Greenville's illegal dredging draws outcry
GREENVILLE - Angry town residents demanded accountability of their government Tuesday for the illegal dredging of a karst feature on farmland west of State 76.
Much of the criticism was aimed at Supervisor Mike Woods, who farms the land where the dredging was done and who, other town officials said, directed the project.
Resident Jean Goffard called for Woods to resign from the Town Board or for the town chairman or Town Board to remove him from office.
"You are not to be trusted," Goffard told Woods. "You are not to be believed. You are not worthy of being on Greenville's Town Board."
Other residents in attendance at the town's annual meeting echoed her demand.
Goffard also suggested the entire Town Board attend a workshop on ethics and conflicts of interest.
"Not everyone on the Town Board has the same reputation," Goffard said, "but my issue is that you enable unethical behavior to continually take place by town board members and paid officials."
Woods remained silent throughout the criticism until a resident called upon him to respond. "Can't say a word, my attorney said," Woods said.
Town Administrator Dave Tebo previously told USA TODAY NETWORK-Wisconsin that the dredging was "initiated, designed and constructed" by Woods as an agricultural project and that it wasn't a town project.
Yet the town paid the $13,985 bill for the dredging and paid another $32,950 for temporary erosion controls ordered after the fact by Outagamie County, the Wisconsin Department of Natural Resources and the U.S. Army Corps of Engineers.
The town also hired McMahon Group to develop a plan for the restoration of the karst feature, a navigable stream and an adjacent wetlands. County and state regulators say the restoration could cost $100,000 or more.
Steve Nagy, a representative of a group of Greenville residents and property owners called Ethics First! Greenville, said in a letter to the the town that he was troubled by evidence that Woods "has used his position and influence within town government to create tens of thousands of dollars in town expenditures for a project with a goal of personal gain."
"It should be obvious that these actions violate the code of ethics our elected officials pledge to uphold," Nagy wrote.
He said residents will be closely watching how the town handles the problem. The destruction of the karst feature — an opening in the ground caused by the dissolution of bedrock — raises the risk for groundwater contamination and flooding downstream.
"Any resolution that falls short of complete mitigation of the illegal excavations, with all costs born by Supervisor Woods, will be considered less than satisfactory," Nagy said.
Supervisor Dean Culbertson said the Town Board never authorized the project, but he didn't have an answer why the town paid the bill. "This is embarrassing for us," he said.
Supervisor Andy Peters said he would push for answers. "We will investigate this," he said. "We will get to the bottom of it, and we will make it right."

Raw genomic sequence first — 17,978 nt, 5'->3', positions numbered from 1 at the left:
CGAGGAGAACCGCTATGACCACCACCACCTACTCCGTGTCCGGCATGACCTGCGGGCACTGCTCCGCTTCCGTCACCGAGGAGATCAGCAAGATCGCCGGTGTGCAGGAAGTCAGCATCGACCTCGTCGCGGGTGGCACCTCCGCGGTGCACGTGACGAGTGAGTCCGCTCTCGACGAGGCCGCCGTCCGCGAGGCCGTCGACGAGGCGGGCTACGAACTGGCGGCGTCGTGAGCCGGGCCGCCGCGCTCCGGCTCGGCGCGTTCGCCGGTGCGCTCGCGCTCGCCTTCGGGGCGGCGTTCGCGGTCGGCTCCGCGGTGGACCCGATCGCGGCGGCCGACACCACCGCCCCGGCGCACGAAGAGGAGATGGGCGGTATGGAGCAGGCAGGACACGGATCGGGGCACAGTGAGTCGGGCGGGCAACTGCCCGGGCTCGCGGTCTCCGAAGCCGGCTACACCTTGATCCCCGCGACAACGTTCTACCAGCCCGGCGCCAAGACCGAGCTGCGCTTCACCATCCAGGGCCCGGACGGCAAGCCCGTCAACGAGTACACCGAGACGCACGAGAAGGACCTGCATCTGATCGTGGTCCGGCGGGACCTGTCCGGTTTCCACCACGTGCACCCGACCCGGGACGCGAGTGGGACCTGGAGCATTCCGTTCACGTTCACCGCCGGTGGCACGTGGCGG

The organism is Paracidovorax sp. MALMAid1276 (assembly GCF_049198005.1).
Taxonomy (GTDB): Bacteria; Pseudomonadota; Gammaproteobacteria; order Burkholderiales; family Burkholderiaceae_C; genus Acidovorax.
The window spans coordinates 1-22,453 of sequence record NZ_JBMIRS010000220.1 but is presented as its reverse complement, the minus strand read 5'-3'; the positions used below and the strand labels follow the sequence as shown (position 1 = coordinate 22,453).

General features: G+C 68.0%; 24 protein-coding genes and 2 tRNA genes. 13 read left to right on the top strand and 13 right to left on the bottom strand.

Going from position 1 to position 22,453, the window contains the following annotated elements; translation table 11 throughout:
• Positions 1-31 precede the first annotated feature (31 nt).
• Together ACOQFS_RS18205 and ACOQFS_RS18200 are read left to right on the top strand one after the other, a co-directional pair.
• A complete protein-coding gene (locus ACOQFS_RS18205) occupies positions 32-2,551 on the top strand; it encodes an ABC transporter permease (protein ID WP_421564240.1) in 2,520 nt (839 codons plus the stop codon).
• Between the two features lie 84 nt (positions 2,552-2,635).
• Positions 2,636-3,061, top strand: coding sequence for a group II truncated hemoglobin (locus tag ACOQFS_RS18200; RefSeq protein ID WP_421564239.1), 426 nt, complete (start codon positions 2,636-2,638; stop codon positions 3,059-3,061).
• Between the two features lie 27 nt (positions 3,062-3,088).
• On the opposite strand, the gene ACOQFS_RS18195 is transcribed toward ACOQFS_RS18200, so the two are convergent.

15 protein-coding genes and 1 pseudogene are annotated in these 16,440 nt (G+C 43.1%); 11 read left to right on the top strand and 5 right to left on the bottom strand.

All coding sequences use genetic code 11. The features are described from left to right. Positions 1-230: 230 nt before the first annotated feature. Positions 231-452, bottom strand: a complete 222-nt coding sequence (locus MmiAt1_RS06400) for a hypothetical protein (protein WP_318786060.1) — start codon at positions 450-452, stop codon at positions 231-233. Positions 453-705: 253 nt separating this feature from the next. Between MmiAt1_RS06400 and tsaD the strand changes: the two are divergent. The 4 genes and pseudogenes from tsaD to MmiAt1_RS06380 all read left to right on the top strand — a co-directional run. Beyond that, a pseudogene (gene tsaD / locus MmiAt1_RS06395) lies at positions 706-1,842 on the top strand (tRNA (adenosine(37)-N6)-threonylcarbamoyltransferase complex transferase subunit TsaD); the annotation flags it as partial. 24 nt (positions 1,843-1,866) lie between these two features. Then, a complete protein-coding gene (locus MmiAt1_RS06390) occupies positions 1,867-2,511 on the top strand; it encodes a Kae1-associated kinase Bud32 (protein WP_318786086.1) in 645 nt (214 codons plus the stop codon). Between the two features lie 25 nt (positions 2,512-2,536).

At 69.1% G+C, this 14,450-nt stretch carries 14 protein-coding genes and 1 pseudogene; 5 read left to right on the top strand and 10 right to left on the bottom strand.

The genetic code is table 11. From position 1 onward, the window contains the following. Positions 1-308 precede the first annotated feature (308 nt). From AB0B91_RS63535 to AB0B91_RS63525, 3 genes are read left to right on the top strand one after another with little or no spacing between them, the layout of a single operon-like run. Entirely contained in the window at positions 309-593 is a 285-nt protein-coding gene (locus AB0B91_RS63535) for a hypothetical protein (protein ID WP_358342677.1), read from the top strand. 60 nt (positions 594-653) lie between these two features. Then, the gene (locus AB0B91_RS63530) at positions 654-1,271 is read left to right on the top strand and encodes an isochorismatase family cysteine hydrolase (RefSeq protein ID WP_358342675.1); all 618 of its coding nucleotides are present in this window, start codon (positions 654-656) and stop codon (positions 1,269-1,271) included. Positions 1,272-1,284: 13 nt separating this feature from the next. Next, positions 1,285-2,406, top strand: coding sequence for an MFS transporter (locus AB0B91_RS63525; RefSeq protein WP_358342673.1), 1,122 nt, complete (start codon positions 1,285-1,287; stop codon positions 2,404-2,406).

Resident Dennis Luebke told town officials that residents have lost faith in them because they "think you're protecting your own." He suggested the town hire an independent attorney or agency to investigate the conduct of everyone involved.
For the town to conduct the investigation, Luebke said, is like "putting the fox in charge of henhouse security."
Resident John Julius said he suspects the town might have attempted to use Woods' agricultural project as a pretext to channel stormwater from residential subdivisions to a navigable stream a half mile away.
He praised county and state regulators for holding the town responsible and encouraged residents to defend the karst feature and demand good government.
"May this night go down in Greenville history as the night when a diverse group of determined residents rallied together in their sadness and frustration for responsible government actions and environmental equity," Julius said.
Greenville's own GreenPrint plan designates the karst as a unique geologic feature of high importance. In addition, the town passed a resolution in 2015 agreeing to protect the karst and disappearing stream from any detrimental effects from future development.
Woods told DNR regulators that his failure to obtain permits for the dredging was an oversight.
Resident Neil Ort said in an email that anyone who has farmed knows about the restrictions for streams and wetlands because county officials "continually remind farmers of the laws and penalties for violations."
Ort said for Woods "to not be aware of the laws and expect us to accept his explanation of this situation is an insult to our intelligence."
Tim Roach, Outagamie County zoning administrator, said the stream was dug 10 to 12 feet deep in the area of the karst, something the county never would have permitted. The depth of the stream previously was 1½ to 2 feet.
Duke Behnke: 920-993-7176, or firstname.lastname@example.org; on Twitter @DukeBehnke